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car keyed by juvenilles:URGENT

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K

katbug4

Guest
Coaches car is keyed by 2 team members and witnessed by another parent. Coach confronts them 1st time both deny. 2nd confrontation one admits, one still denies coach tells one who admitted she doesn't want her in trouble only the other one. Deal is worked with admittees father and coach to pay any cost not covered by insurance. Coach then files charges against other girl but wants first one to testify against the 2nd(girls are best-friends) Coach refuses to settle out of court and wants to proscute to the fullest. ?? What is admitees options and how can she not testify against friend. What is second girls charges and options! We are in CA state.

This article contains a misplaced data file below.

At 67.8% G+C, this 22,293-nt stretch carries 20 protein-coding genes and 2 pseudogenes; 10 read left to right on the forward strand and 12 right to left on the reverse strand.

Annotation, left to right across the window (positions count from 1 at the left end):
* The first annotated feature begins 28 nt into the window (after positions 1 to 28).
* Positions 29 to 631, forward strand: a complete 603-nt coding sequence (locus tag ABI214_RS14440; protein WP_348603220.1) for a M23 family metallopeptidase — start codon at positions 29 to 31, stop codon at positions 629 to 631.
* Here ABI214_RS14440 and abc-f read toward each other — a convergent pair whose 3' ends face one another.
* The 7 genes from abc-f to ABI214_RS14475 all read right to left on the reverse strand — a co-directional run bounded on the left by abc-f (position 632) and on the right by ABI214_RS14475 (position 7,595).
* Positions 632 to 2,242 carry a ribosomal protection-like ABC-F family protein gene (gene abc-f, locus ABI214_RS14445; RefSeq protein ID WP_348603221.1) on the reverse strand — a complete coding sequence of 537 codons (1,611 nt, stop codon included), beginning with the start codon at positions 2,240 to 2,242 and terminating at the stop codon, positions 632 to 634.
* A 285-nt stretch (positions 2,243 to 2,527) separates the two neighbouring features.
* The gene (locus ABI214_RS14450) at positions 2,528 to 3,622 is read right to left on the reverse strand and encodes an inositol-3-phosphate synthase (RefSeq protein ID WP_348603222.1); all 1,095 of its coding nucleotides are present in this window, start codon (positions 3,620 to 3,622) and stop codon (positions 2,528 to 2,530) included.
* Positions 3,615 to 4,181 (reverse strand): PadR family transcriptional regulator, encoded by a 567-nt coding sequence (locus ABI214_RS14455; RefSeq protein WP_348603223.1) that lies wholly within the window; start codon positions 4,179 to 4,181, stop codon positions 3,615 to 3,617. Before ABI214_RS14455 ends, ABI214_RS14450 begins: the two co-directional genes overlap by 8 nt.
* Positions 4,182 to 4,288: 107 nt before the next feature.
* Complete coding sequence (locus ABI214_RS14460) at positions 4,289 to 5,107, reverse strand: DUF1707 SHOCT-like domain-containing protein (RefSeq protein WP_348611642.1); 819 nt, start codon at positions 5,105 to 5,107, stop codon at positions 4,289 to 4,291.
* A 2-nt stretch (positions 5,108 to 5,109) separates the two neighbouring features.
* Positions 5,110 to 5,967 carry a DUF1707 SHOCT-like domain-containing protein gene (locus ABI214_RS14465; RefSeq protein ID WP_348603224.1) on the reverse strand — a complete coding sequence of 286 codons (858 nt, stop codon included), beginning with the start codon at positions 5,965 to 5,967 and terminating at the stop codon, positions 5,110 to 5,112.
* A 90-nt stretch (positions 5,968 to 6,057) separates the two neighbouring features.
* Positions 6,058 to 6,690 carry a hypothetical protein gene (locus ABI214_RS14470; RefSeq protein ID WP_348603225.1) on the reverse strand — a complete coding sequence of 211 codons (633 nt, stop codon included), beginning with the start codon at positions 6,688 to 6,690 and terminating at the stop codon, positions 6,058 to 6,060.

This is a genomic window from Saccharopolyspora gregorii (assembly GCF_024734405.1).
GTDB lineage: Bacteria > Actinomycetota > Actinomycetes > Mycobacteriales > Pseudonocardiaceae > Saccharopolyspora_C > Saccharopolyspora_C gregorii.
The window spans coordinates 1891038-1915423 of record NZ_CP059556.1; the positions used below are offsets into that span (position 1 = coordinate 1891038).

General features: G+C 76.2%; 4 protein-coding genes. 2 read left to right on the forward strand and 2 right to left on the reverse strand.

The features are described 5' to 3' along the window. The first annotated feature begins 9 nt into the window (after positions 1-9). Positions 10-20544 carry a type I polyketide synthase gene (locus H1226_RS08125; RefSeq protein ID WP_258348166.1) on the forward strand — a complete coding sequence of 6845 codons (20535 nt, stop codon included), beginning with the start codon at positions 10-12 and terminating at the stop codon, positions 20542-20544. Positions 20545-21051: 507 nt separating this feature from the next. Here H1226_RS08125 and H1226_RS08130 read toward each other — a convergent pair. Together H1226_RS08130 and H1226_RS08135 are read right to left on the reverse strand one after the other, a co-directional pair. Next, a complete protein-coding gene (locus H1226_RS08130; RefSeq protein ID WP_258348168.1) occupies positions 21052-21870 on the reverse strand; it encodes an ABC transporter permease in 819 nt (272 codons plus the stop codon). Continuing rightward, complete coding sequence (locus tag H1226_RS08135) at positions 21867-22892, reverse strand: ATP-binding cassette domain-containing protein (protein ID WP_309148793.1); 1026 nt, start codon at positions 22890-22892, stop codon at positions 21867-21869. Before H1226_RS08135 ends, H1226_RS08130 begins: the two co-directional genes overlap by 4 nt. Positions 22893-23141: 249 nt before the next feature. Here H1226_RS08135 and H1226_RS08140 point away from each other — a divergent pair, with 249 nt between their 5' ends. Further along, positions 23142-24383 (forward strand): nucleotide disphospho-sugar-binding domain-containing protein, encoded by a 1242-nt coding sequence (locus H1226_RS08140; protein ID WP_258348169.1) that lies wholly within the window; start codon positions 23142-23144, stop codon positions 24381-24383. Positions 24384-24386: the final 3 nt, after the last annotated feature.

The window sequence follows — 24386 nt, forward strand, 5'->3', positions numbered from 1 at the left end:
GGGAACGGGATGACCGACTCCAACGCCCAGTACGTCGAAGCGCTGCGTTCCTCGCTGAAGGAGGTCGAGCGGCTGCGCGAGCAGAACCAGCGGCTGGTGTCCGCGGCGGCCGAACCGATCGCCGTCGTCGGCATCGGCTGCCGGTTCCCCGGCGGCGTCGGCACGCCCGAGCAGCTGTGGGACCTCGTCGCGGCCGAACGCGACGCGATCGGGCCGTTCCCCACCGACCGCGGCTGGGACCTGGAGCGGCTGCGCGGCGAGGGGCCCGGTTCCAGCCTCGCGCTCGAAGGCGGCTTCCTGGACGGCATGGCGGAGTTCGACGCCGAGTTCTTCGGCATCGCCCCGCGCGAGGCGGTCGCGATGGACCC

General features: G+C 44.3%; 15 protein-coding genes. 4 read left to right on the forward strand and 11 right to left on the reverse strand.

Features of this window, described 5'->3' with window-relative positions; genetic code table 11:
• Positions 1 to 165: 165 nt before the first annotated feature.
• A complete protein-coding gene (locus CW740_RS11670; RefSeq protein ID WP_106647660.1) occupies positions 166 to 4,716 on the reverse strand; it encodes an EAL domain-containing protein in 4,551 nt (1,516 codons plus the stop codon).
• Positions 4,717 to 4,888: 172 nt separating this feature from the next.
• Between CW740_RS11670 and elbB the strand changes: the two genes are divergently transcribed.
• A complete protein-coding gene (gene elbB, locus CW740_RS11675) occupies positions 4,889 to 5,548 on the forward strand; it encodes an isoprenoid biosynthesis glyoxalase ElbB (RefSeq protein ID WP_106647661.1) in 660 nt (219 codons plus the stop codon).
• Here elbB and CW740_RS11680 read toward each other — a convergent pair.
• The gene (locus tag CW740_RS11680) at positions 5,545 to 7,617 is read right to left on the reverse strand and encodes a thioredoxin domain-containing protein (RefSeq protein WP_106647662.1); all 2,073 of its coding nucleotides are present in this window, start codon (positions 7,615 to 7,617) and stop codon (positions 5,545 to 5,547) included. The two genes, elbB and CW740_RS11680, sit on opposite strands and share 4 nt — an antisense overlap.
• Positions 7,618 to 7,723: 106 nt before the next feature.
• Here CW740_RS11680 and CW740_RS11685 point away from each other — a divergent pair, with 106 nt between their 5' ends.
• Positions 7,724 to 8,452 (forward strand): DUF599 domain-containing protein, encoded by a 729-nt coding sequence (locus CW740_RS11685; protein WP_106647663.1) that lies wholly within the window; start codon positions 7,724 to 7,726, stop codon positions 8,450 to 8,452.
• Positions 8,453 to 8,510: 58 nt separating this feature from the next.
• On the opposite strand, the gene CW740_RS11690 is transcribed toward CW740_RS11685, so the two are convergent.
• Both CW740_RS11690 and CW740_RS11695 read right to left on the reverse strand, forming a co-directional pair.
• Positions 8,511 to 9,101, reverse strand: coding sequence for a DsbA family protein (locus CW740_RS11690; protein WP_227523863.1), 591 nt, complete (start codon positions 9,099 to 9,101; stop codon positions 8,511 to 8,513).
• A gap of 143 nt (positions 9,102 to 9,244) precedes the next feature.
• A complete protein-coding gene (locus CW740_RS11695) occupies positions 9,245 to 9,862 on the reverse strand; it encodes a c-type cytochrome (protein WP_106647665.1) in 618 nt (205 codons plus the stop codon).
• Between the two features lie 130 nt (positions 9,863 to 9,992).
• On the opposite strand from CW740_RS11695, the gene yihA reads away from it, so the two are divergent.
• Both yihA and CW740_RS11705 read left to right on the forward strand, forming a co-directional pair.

T

Tracey

Guest
1st girl has to testify if coach subpoenas her. She has to testify truthfully and completely. Coach will probably be allowed to treat her as a hostile witness. With 1st girl's testimony and the parent witness' testimony, 2nd girl will likely be convicted.

Both girls are guilty of vandalism. The degree of the crime depends on the amount of damage they caused. The damage amount is not split between them - each is liable for the entire amount. The parents are liable for the girls' fines if the girls can't pay themselves.

I think this is your current law, but I found the code confusing. Perhaps IAAL could double check me?


SEC. 1.1. Section 594 of the Penal Code is amended to read:
594. (a) Every person who maliciously commits any of the following acts with respect to any real or personal property not his or her own, in cases other than those specified by state law, is guilty of vandalism:
(1) Defaces with graffiti or other inscribed material.
(2) Damages.
(3) Destroys.
Whenever a person violates this subdivision with respect to real property, vehicles, signs, fixtures, or furnishings belonging to any public entity, as defined by Section 811.2 of the Government Code, or the federal government, it shall be a permissive inference that the person neither owned the property nor had the permission of the owner to deface, damage, or destroy the property.